marycatelli (marycatelli) wrote,

observations about inspiration

One can discuss what the effect of power levels, and number of superheroes, are on world-building.  But when building a superhero story, one doesn't have to start with them. 

The muse can take, and run with, an interaction with two characters where one uses a superpower on another, and then another where a third party comments on it.

You need the superpower used, of course, and there to be no superpowers that would stop it.  (Precognitive police, perhaps.)  Then you need to decide what powers would enhance this world, and which just clutter it up.

You need a social set-up such that the third party has a chance to comment.   Perhaps a figure of authority, or perhaps the supers are powerful enough that they are their own authorities.  Depends on the comment, too. . . .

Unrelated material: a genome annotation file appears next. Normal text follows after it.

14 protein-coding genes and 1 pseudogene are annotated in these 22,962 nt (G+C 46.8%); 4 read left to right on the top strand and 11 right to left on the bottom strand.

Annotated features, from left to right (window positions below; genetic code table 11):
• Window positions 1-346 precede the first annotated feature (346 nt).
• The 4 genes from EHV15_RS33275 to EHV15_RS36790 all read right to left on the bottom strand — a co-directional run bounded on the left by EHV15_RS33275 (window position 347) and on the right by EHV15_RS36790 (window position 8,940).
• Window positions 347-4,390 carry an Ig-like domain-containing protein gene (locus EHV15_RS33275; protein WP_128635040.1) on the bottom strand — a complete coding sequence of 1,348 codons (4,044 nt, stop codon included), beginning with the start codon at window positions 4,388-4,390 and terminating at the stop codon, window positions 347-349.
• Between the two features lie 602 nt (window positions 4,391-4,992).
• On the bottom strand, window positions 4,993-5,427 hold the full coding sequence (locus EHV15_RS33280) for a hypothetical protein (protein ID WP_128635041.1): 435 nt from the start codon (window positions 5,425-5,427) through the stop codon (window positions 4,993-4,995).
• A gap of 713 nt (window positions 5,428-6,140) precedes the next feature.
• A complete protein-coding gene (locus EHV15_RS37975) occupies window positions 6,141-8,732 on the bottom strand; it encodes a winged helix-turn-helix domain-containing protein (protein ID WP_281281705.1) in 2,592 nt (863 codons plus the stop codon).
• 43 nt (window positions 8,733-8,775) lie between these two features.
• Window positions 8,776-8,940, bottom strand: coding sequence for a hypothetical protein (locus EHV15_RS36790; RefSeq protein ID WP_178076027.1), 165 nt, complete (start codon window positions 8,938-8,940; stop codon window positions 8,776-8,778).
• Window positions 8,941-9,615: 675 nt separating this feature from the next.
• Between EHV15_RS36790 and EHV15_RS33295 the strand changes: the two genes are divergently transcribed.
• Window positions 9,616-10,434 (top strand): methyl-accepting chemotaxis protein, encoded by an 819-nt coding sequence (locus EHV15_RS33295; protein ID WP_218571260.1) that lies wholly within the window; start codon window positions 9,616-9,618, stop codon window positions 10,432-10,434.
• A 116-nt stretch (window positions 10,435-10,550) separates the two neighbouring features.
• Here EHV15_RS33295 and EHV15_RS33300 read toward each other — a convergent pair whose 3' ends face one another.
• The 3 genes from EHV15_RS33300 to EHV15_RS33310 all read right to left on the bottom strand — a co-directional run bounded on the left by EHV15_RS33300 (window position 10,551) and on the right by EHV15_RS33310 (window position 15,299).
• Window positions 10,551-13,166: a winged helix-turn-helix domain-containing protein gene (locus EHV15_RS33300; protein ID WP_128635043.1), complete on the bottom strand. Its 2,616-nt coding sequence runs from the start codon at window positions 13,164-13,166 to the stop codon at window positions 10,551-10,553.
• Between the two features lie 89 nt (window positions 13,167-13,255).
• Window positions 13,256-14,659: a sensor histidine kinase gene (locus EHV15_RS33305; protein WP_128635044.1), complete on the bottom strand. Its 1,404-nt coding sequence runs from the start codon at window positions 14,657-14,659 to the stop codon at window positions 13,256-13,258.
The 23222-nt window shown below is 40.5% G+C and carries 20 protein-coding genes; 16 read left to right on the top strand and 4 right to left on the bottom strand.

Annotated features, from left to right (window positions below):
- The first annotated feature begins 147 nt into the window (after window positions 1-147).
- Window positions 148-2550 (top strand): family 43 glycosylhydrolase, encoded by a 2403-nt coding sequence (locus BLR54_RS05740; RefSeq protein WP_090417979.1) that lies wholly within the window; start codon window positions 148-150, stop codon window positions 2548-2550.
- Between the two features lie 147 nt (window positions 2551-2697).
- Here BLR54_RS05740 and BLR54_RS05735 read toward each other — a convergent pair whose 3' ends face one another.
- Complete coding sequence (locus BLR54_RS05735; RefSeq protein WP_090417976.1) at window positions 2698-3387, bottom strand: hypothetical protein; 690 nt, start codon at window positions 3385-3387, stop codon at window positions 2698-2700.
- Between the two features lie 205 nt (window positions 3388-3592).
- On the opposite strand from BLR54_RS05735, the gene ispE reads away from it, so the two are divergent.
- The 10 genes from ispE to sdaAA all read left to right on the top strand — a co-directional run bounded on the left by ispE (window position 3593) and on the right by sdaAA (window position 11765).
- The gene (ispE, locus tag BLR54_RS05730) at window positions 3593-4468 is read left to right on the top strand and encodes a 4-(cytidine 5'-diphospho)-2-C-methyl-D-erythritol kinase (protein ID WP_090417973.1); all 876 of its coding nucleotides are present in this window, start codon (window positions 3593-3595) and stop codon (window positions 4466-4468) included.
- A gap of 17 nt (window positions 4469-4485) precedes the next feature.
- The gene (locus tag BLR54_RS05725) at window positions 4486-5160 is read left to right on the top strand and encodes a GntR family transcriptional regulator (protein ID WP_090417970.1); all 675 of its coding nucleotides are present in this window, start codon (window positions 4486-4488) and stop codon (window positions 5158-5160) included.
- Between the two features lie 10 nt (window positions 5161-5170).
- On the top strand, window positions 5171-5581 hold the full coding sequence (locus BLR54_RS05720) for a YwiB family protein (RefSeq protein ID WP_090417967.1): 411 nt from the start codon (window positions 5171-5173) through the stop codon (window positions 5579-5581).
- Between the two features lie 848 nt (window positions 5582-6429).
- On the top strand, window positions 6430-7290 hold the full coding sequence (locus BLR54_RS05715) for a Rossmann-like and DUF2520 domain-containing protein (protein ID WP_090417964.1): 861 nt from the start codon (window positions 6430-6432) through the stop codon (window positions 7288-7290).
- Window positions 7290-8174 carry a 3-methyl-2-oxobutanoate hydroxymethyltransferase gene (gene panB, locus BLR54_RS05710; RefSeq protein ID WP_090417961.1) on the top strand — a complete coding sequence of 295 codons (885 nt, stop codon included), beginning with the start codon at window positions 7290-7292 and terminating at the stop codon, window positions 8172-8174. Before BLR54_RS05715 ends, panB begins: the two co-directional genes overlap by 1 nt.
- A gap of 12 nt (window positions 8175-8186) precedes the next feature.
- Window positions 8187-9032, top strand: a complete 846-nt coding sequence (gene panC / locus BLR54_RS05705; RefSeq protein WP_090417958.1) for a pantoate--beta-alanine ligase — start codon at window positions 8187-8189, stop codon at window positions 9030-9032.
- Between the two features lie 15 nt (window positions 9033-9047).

And while setting up the events leading to the first, and then any bridge, and then any subsequent action, more powers may prove necessary, or unworkable, or the social set-up needs to be elaborated, but it's all about those moments in the core.
Tags: idea development, inspiration, plotting, superpowers, world-building: law, world-building: social structure

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